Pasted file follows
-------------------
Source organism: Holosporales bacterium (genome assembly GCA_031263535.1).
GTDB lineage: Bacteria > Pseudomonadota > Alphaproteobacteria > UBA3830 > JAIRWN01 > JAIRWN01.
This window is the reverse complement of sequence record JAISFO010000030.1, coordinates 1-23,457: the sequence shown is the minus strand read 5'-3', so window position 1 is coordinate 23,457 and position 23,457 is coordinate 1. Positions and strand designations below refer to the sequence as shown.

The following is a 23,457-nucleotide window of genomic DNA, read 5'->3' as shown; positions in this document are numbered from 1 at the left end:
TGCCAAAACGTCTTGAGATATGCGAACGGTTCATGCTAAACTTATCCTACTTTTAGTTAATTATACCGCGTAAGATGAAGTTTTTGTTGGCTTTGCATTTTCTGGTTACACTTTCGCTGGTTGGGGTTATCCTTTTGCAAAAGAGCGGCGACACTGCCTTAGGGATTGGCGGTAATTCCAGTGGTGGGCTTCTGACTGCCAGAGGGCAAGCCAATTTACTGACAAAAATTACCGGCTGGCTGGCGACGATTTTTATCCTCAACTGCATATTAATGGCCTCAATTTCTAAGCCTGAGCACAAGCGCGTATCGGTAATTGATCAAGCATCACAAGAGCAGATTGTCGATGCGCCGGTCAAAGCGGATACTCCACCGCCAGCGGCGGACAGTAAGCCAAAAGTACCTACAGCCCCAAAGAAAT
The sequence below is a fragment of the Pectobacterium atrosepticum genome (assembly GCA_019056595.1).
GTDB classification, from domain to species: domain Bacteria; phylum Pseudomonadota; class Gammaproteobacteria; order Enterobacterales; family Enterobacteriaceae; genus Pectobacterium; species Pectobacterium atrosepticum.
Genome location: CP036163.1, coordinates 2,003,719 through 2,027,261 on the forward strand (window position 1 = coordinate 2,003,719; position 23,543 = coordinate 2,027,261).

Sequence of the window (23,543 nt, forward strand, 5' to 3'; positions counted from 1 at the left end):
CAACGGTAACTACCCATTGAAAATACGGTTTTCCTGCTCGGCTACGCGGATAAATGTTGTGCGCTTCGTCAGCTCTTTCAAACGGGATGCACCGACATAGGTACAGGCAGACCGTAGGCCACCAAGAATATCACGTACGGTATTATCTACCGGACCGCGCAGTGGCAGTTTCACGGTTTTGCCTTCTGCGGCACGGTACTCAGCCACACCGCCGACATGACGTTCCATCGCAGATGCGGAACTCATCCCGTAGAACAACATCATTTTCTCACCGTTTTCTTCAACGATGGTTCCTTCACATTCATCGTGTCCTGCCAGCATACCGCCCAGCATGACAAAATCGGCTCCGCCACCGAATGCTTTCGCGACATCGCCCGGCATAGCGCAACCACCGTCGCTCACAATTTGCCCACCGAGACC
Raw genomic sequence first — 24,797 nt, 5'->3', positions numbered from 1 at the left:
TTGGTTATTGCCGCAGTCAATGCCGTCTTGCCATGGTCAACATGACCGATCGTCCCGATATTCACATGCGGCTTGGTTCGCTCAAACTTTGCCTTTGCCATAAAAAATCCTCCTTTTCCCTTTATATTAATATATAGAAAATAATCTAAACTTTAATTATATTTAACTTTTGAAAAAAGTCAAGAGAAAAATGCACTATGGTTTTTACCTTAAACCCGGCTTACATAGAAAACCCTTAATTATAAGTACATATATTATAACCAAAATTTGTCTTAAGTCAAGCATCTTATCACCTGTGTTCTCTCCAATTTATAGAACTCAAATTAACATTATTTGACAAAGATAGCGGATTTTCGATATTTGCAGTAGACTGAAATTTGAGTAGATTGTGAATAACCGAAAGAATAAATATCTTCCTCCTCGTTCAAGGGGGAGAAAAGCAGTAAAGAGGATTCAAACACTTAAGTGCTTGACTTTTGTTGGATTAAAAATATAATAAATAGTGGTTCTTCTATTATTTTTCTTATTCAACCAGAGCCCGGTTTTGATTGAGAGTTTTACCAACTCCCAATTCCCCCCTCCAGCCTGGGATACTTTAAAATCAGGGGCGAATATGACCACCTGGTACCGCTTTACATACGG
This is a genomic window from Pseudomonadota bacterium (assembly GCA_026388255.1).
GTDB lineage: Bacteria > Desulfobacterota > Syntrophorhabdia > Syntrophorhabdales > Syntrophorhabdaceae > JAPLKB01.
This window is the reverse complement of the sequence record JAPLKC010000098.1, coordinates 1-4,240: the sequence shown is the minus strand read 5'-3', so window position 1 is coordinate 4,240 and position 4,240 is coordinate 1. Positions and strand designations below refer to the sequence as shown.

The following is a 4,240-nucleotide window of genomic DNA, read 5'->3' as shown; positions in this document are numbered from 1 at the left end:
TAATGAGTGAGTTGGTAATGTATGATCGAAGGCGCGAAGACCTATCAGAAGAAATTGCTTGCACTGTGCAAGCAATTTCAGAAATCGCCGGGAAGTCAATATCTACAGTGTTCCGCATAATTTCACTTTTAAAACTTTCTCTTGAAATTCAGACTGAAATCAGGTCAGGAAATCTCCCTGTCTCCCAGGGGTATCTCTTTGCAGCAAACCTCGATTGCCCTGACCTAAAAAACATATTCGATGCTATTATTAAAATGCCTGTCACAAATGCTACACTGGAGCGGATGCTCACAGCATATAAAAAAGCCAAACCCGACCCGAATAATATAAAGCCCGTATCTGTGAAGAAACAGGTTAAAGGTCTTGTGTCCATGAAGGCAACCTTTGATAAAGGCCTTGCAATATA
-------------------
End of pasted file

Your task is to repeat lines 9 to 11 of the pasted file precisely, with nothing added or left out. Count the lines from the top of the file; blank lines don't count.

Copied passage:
Sequence of the window (23,543 nt, forward strand, 5' to 3'; positions counted from 1 at the left end):
CAACGGTAACTACCCATTGAAAATACGGTTTTCCTGCTCGGCTACGCGGATAAATGTTGTGCGCTTCGTCAGCTCTTTCAAACGGGATGCACCGACATAGGTACAGGCAGACCGTAGGCCACCAAGAATATCACGTACGGTATTATCTACCGGACCGCGCAGTGGCAGTTTCACGGTTTTGCCTTCTGCGGCACGGTACTCAGCCACACCGCCGACATGACGTTCCATCGCAGATGCGGAACTCATCCCGTAGAACAACATCATTTTCTCACCGTTTTCTTCAACGATGGTTCCTTCACATTCATCGTGTCCTGCCAGCATACCGCCCAGCATGACAAAATCGGCTCCGCCACCGAATGCTTTCGCGACATCGCCCGGCATAGCGCAACCACCGTCGCTCACAATTTGCCCACCGAGACC
Raw genomic sequence first — 24,797 nt, 5'->3', positions numbered from 1 at the left: